Hurricane Ian—a Category 5 storm that just hit Puerto Rico, Cuba, and the Dominican Republic—made landfall in Florida late Wednesday afternoon.
With over 150-mile-per-hour winds and devastating blows to the state's power lines, the hurricane hit Fort Myers on the southwest side of Florida especially hard. Footage shared on social media depicted homes ravaged by floods and ripped from their foundations. Hurricane Ian arrives just three months after Tropical Storm Alex knocked out power grids across Miami-Dade County and Palm Beach. The devastation follows Puerto Rico's ravaging from Hurricane Fiona, which prompted millions of dollars in emergency relief aid from the government.
"We’ve never seen a storm surge of this magnitude," Florida Gov. Ron DeSantis said at a news conference, according to AP News. "The amount of water that’s been rising, and will likely continue to rise today even as the storm is passing, is basically a 500-year flooding event."
If you're looking to help, luckily many relief organizations throughout Florida and the Caribbean are already on the scene. From those repairing homes and power lines, to organizations preparing meals and passing out clean water, below are a few trusted and helpful organizations that could use your help now.
The Florida Disaster Fund
Established by the state itself, the Florida Disaster Fund is a private resource for emergencies and disaster response that also accepts help from volunteers. Based in Tallahassee, the group accepts donations on its official website.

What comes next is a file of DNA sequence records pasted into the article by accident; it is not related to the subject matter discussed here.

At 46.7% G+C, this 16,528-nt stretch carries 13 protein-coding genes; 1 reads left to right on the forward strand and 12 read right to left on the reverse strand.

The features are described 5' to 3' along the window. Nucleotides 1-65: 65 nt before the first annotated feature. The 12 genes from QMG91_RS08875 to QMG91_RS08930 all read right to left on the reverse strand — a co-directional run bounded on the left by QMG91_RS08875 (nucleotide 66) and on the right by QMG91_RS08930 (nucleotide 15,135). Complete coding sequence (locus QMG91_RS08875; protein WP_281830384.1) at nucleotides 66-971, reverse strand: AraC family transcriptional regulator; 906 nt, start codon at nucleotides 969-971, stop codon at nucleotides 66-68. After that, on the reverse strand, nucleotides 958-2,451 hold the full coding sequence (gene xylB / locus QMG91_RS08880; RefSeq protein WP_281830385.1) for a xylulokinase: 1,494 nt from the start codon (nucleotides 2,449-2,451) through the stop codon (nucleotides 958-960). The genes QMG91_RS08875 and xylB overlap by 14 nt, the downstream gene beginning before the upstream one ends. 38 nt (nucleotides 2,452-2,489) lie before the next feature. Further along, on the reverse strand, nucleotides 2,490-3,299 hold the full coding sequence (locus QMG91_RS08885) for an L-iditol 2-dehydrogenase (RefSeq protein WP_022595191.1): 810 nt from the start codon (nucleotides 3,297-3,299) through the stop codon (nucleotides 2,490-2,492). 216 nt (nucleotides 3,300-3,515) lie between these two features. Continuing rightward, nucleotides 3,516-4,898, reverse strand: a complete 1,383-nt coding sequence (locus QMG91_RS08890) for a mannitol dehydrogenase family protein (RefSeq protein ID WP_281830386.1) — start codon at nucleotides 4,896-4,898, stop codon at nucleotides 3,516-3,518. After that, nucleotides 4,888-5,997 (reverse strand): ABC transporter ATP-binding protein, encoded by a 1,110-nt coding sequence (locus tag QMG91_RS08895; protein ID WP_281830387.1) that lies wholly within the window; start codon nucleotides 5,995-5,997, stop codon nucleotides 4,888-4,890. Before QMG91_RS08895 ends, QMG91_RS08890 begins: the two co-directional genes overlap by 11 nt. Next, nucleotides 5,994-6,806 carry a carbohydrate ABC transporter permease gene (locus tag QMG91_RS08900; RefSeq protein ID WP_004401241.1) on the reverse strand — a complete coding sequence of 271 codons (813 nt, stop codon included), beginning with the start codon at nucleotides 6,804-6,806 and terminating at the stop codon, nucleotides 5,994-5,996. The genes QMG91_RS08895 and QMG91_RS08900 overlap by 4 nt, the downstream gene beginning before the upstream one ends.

The PRxPR Relief and Rebuild Fund
The PRxPR Relief and Rebuild Fund in Puerto Rico is donating 100 percent of the money received to local hurricane relief. The group works with local organizations to restore access to clean water and repair hundreds of damaged roofs.
Convoy of Hope
To ensure that no one goes hungry or thirsty as they're displaced from their homes or forced to evacuate, Convoy of Hope is a group that provides groceries and response vehicles for those devastated by Hurricane Ian. The group is currently on the ground in Florida, where they plan to set up distribution points to assist victims of the storm.
American Red Cross
The Red Cross has been able to set up temporary solar grid power systems and help local hospitals the past month throughout the aftermath of Hurricane Maria. They encourage local residents in non-impacted areas to visit RedCrossBlood.org—and help out by giving blood and platelets to support injured victims of the storm.
The United Nations World Food Programme and World Central Kitchen
Feeding the hungry in the Dominican Republic, the United Nations World Food Programme was sent to prepare meals and assist victims. The World Central Kitchen, which previously crossed the borders to help people in Ukraine, also made landfall in Puerto Rico.
The Hispanic Federation
The Hispanic Foundation was already working to repair health centers in Puerto Rico after Hurricane Fiona earlier this month, but the group has since expanded to help those in the Dominican Republic as well. Over the past five years since Hurricane Maria, the organization supplied over 7.5 million pounds of food, water, and medicine in conjunction with local town mayors.
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